by Andrea Mandel-Campbell
Nothing says Canadian summer like dipping your canoe paddle into a cool, glassy lake, plunging into a refreshing lagoon after a languorous picnic on a warm sheet of granite, or sitting around a crackling campfire under a big starry sky.
But as uniquely rejuvenating as canoeing the backcountry can be, being prepared and knowing what kind of experience you want, can make all the difference between tapping into a little piece of heaven and a tedious grind. There’s a lot to consider, from the gear, and the food, to the route and the location. ‘But a good first question, is ‘what kind of trip you are looking for?’ Does part of the excitement include being your own do-it-yourself voyageur? Or are you looking for remote wilderness and active adventure without having to spend weeks methodically staging the trip and poring over navigational maps?
Once you’ve settled on a DIY or a guided, outfitted trip, the next decision is location. The closer to urban centres, the more crowds, and the harder it is to secure not just a good campsite, but any campsite. By the same token, while there are many beautiful spots, there are some that are true standouts when it comes to the rocky majesty of the Great Canadian Shield. I’ve paddled and canoe camped across Ontario, and for my paddling two cents, the Temagami Wilderness region is the hands down winner. A vast, rugged area of quartzite cliffs, crystalline lagoons and the largest remaining stands of old growth pine forest, it is big, bold, breathtaking wilderness, with great fishing to boot, and no crowds.
Remote, yet accessible, at about a five-hour drive from Toronto and Ottawa, there are enough campsites to go around, and no reservations required. And these are spectacular campsite; with soothing waterfalls or smooth rock outcroppings ideal for swimming, sunbathing and pitching a tent. In terms of timing, the last week of July and throughout August the armies of biting bugs are essentially gone, and the days are beautifully warm. September through to Thanksgiving is also a gorgeous, bug-free time if you want to experience the fall colours.
Still, while August days average between 20-27C, nights are cool and it’s important to be prepared on the off chance it rains. Bring layers of quick dry synthetic and wool clothes (absolutely no cotton!), long pants, a warm fleece and tuque for evenings, and a lightweight rain jacket. You’ll also need two pairs of shoes; a dry pair for camp and a pair that will get wet and protect your feet while portaging heavy gear through rough terrain.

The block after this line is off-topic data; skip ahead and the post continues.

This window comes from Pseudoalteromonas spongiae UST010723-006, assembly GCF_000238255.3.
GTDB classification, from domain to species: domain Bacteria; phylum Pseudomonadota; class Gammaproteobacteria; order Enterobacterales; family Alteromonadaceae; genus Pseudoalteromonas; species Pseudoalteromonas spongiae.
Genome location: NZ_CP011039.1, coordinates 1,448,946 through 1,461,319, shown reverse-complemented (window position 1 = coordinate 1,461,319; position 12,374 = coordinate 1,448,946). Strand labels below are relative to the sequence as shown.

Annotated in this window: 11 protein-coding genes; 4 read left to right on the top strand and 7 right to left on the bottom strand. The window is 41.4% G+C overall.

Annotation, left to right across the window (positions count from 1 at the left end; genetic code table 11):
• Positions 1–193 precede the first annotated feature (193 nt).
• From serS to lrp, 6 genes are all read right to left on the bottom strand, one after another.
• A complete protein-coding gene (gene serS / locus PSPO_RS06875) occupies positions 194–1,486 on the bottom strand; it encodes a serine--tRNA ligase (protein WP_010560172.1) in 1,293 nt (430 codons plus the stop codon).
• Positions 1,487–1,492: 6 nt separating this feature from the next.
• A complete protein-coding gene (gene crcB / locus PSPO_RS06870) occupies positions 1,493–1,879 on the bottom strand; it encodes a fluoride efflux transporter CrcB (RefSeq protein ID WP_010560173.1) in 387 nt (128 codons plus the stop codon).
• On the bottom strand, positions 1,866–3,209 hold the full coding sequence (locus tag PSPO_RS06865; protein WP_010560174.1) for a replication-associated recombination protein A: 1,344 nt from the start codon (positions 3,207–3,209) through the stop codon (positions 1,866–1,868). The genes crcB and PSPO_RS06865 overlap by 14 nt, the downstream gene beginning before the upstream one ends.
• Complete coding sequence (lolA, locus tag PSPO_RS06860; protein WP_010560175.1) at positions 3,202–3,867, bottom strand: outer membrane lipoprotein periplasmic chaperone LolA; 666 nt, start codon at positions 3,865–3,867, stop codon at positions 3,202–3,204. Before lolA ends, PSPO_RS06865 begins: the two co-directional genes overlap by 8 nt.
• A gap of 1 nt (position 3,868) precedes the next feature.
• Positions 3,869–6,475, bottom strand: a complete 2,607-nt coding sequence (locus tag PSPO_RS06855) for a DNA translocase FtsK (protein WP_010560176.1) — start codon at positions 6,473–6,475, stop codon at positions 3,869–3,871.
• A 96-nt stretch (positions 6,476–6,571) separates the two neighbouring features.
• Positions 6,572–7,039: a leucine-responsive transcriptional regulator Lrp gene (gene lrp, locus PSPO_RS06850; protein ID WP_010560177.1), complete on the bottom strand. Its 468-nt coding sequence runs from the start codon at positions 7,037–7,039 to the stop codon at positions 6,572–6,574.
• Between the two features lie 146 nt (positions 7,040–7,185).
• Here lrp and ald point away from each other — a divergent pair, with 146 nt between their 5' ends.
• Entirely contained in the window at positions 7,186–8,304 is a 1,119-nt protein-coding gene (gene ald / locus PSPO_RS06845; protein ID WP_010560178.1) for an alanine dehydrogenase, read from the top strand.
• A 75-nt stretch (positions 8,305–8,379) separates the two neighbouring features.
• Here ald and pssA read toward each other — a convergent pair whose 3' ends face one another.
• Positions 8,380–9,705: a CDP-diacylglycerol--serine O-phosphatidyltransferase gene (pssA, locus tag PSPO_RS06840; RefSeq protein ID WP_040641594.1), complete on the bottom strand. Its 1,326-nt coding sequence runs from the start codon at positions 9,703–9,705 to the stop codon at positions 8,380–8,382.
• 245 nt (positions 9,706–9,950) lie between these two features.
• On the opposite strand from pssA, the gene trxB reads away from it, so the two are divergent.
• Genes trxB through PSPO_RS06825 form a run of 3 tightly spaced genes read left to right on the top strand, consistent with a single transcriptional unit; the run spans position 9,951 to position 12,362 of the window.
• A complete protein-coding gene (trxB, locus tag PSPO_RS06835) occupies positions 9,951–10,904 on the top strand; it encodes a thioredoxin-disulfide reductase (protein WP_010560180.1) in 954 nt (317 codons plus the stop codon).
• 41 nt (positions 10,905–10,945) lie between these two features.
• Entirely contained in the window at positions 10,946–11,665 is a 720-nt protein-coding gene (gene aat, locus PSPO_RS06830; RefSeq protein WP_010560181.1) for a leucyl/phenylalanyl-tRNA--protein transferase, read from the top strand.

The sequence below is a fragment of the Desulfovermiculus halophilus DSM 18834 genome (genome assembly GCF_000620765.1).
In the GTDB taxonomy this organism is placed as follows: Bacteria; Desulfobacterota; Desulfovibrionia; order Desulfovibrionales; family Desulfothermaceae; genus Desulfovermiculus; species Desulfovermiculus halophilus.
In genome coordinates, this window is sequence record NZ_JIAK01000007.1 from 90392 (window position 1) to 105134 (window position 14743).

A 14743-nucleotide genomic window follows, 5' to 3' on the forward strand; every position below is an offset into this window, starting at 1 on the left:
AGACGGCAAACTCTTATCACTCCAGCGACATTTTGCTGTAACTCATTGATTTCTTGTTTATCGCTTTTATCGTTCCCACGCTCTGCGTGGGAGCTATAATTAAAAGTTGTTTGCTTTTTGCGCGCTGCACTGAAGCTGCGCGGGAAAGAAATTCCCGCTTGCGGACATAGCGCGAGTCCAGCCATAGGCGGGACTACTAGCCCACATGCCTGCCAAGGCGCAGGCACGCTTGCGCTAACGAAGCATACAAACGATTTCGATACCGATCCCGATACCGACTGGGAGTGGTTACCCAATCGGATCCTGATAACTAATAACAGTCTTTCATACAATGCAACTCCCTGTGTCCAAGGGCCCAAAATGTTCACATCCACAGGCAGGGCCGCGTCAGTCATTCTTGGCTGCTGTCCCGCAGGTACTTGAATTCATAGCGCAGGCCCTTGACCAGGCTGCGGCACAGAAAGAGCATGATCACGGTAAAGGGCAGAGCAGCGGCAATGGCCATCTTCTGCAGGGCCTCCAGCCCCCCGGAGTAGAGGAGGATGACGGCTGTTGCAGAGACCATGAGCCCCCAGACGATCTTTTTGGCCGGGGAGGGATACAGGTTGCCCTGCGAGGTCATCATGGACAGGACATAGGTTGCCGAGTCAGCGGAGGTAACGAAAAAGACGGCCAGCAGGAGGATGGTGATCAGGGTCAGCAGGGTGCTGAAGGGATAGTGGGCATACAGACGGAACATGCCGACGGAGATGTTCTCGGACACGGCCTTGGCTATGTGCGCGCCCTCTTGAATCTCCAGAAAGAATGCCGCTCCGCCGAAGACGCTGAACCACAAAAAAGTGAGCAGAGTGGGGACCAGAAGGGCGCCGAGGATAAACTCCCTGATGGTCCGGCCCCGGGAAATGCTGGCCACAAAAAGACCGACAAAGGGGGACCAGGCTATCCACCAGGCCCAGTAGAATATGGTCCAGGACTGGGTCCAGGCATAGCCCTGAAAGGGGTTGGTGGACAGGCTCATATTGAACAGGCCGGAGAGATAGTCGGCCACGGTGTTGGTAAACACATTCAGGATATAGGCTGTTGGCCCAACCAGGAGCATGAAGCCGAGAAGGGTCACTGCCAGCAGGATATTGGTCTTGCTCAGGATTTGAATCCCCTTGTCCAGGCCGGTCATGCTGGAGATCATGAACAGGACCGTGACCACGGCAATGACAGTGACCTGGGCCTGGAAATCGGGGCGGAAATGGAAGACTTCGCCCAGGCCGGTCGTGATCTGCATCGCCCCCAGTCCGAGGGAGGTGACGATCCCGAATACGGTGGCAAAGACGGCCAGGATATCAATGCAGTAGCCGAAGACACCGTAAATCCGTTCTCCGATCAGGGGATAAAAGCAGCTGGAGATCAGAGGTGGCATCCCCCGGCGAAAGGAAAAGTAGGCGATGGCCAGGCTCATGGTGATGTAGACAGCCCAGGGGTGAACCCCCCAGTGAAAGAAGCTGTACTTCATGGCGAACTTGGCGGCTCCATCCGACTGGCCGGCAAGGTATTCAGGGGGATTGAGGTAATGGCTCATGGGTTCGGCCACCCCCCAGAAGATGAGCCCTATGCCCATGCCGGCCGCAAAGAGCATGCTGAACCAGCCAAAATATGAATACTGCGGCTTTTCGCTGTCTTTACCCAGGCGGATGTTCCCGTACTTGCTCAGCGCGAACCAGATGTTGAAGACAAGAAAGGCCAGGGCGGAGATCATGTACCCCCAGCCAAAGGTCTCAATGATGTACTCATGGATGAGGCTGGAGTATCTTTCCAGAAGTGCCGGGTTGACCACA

Next up is the ancillary gear that can transform a trip from ‘roughing it’ to ‘rustic comfort’. On the top of my list is a good, self-inflating sleeping pad. This, along with a good headlamp for those late night excursions to the ‘treasure box,’ and a set of ear plugs to block out the snorers on your trip, will set you up for a peaceful night’s sleep. Then there are the small life savers; a handy clear plastic dry sack, or map sack, in the canoe for holding your phone, snacks, hat, sunscreen, bug juice (just in case), compact binoculars and map (if you are navigating yourself) that will save you the headache of having to constantly rummage around for things.I’ve also found bike gloves are a great way to protect your hands if you are prone to blisters, and a glasses strap is a must-have to safeguard eyewear from falling in the drink. For an added treat, there are great lightweight hammocks that are perfect for stringing up and enjoying a blissful snooze after a hardy day of paddling.
Lastly, two of the most common questions people have are: ‘should I bring my dog?’ and ‘what about bears?’ A former Park Superintendent for the Temagami region once told me that it was highly unlikely to come across a black bear while on trip, and indeed, I never have. Nevertheless, take every precaution; storing food in a bear barrel and either hanging it from a tree away from camp, or in a canoe securely tethered to shore.
As for the dog, having brought both my Labrador and my Rottweiler on trip, there are a number of things to consider: Can they swim? Will they stay in the canoe? Where will they sleep? Do you want a wet smelly dog in your tent with you? Will he bark all night at strange wilderness sounds? What if he takes off or gets lost? And of course, will your fellow trippers enjoy your dog as much as you do? Dogs can be wonderful companions on a canoe trip, you just need to know what to expect, and wherever possible look to optimize the experience. That goes for every part of your trip. Heading out to this spectacular part of the world is the ultimate privilege, so make it count.
Andrea Mandel-Campbell is the founder of karibu adventures, which offers active, small group tours to unique wild places.